Everyone knows that credit cards offer better protection against fraud than debit cards, but why? Blueprint for Financial Prosperity sheds some light:
Federal Reserve Board Regulation E is the federal regulation that governs Electronic Fund Transfers and includes provisions that makes debit-card transactions instantaneous. Instantaneous means that the money is technically spent from the account the moment the card is used, which is important because your debit card draws from a bank account as opposed to a line of credit.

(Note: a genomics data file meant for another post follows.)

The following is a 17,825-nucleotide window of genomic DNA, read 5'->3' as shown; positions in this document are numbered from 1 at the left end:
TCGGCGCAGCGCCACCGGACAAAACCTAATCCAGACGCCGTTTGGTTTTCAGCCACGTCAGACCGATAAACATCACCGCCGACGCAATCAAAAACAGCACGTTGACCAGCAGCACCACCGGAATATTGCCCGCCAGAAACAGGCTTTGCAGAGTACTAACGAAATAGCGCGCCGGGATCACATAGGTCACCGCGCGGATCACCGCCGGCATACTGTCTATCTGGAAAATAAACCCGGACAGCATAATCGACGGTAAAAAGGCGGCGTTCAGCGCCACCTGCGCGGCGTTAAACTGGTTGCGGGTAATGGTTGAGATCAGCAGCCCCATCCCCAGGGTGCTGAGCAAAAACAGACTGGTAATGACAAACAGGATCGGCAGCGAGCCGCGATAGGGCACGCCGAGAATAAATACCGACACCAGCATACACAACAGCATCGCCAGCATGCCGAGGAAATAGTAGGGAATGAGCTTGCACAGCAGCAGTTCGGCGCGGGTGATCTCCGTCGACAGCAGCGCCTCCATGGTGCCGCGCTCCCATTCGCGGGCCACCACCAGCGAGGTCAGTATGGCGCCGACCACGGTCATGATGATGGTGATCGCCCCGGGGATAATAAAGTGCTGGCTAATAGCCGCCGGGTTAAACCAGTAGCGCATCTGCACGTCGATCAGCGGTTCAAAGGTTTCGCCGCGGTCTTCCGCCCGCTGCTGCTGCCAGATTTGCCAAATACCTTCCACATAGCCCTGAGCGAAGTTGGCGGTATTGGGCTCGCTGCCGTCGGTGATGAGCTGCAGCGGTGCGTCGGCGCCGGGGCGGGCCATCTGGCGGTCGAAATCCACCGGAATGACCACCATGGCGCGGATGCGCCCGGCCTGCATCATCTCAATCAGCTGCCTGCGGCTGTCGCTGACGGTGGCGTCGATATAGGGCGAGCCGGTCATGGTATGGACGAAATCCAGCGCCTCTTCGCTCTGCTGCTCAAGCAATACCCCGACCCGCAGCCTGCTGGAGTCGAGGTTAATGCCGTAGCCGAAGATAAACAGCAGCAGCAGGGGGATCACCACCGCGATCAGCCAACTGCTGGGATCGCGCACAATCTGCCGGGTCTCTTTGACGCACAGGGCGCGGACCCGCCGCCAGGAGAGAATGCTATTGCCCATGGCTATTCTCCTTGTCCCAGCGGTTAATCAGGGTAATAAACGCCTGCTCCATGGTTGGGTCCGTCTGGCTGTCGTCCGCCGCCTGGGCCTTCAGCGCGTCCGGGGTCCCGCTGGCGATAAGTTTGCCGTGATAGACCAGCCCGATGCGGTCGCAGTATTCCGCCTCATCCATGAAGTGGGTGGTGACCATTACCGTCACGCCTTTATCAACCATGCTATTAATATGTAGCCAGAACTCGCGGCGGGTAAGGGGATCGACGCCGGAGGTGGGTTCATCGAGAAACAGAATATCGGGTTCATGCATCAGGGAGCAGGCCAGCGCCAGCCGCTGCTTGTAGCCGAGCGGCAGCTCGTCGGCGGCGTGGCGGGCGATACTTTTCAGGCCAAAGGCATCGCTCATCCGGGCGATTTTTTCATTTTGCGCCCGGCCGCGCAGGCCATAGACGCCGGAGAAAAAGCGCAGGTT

Why does this distinction matter? It matters because when a transaction is under investigation with a credit card, the charge is generally reversed until it is investigated further. With debit cards, the charge stays on while the transaction is investigated. So, if you have a fraudulent charge, you’re out the money until it’s fully investigated. This often causes a cascading effect where the missing money causes your account to go negative and start incurring fees. It’s not the bank’s fault at this point because it doesn’t know the offending charge was fraudulent and you really have little in the way of a defense to get the fees reversed since your account was negative.
There’s more a BFP, or you could read the regulation yourself. Interesting stuff.
Regulation E: Understanding Debit Card Fraud Rules[Blueprint For Financial Prosperity]